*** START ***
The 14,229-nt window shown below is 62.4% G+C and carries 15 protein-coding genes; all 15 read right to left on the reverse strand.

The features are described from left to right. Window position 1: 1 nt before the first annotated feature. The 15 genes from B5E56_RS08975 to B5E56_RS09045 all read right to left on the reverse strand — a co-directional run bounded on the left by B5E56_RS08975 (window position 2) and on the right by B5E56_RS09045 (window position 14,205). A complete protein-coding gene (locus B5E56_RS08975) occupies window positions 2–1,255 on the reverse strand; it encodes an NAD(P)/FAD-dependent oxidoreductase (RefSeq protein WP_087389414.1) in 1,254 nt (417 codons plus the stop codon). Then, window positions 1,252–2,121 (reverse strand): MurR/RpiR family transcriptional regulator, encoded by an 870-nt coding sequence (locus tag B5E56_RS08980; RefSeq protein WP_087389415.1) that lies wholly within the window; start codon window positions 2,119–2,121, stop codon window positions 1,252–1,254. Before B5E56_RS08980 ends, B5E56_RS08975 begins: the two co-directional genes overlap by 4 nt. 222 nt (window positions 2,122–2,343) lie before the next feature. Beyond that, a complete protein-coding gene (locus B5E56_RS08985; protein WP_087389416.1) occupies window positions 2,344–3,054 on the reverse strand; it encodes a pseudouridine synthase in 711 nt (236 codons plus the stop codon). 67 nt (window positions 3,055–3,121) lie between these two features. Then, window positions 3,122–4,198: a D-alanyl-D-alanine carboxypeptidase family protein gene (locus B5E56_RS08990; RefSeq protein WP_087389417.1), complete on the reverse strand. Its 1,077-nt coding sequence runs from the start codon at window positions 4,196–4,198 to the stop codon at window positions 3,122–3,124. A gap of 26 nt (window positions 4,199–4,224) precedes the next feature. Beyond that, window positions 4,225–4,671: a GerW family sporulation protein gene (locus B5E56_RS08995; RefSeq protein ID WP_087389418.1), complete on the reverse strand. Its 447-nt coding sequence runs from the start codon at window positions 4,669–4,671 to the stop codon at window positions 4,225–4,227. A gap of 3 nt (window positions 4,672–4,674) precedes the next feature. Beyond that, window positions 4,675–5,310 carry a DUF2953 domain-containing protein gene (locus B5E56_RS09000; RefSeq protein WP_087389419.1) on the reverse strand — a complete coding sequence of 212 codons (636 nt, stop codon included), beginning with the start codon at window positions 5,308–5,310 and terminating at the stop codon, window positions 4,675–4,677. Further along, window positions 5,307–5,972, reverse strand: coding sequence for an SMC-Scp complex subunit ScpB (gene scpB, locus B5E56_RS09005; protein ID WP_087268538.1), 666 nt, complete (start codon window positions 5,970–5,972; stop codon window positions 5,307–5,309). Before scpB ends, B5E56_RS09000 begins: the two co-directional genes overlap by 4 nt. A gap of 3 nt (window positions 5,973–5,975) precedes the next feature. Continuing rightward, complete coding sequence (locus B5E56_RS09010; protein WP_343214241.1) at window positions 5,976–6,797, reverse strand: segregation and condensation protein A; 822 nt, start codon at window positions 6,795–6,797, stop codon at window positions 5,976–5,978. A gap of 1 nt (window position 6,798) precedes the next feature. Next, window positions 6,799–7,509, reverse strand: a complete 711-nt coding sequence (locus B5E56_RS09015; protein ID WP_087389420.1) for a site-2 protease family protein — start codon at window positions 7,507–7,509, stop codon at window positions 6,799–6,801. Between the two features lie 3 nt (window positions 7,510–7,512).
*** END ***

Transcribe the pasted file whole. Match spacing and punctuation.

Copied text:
The 14,229-nt window shown below is 62.4% G+C and carries 15 protein-coding genes; all 15 read right to left on the reverse strand.

The features are described from left to right. Window position 1: 1 nt before the first annotated feature. The 15 genes from B5E56_RS08975 to B5E56_RS09045 all read right to left on the reverse strand — a co-directional run bounded on the left by B5E56_RS08975 (window position 2) and on the right by B5E56_RS09045 (window position 14,205). A complete protein-coding gene (locus B5E56_RS08975) occupies window positions 2–1,255 on the reverse strand; it encodes an NAD(P)/FAD-dependent oxidoreductase (RefSeq protein WP_087389414.1) in 1,254 nt (417 codons plus the stop codon). Then, window positions 1,252–2,121 (reverse strand): MurR/RpiR family transcriptional regulator, encoded by an 870-nt coding sequence (locus tag B5E56_RS08980; RefSeq protein WP_087389415.1) that lies wholly within the window; start codon window positions 2,119–2,121, stop codon window positions 1,252–1,254. Before B5E56_RS08980 ends, B5E56_RS08975 begins: the two co-directional genes overlap by 4 nt. 222 nt (window positions 2,122–2,343) lie before the next feature. Beyond that, a complete protein-coding gene (locus B5E56_RS08985; protein WP_087389416.1) occupies window positions 2,344–3,054 on the reverse strand; it encodes a pseudouridine synthase in 711 nt (236 codons plus the stop codon). 67 nt (window positions 3,055–3,121) lie between these two features. Then, window positions 3,122–4,198: a D-alanyl-D-alanine carboxypeptidase family protein gene (locus B5E56_RS08990; RefSeq protein WP_087389417.1), complete on the reverse strand. Its 1,077-nt coding sequence runs from the start codon at window positions 4,196–4,198 to the stop codon at window positions 3,122–3,124. A gap of 26 nt (window positions 4,199–4,224) precedes the next feature. Beyond that, window positions 4,225–4,671: a GerW family sporulation protein gene (locus B5E56_RS08995; RefSeq protein ID WP_087389418.1), complete on the reverse strand. Its 447-nt coding sequence runs from the start codon at window positions 4,669–4,671 to the stop codon at window positions 4,225–4,227. A gap of 3 nt (window positions 4,672–4,674) precedes the next feature. Beyond that, window positions 4,675–5,310 carry a DUF2953 domain-containing protein gene (locus B5E56_RS09000; RefSeq protein WP_087389419.1) on the reverse strand — a complete coding sequence of 212 codons (636 nt, stop codon included), beginning with the start codon at window positions 5,308–5,310 and terminating at the stop codon, window positions 4,675–4,677. Further along, window positions 5,307–5,972, reverse strand: coding sequence for an SMC-Scp complex subunit ScpB (gene scpB, locus B5E56_RS09005; protein ID WP_087268538.1), 666 nt, complete (start codon window positions 5,970–5,972; stop codon window positions 5,307–5,309). Before scpB ends, B5E56_RS09000 begins: the two co-directional genes overlap by 4 nt. A gap of 3 nt (window positions 5,973–5,975) precedes the next feature. Continuing rightward, complete coding sequence (locus B5E56_RS09010; protein WP_343214241.1) at window positions 5,976–6,797, reverse strand: segregation and condensation protein A; 822 nt, start codon at window positions 6,795–6,797, stop codon at window positions 5,976–5,978. A gap of 1 nt (window position 6,798) precedes the next feature. Next, window positions 6,799–7,509, reverse strand: a complete 711-nt coding sequence (locus B5E56_RS09015; protein ID WP_087389420.1) for a site-2 protease family protein — start codon at window positions 7,507–7,509, stop codon at window positions 6,799–6,801. Between the two features lie 3 nt (window positions 7,510–7,512).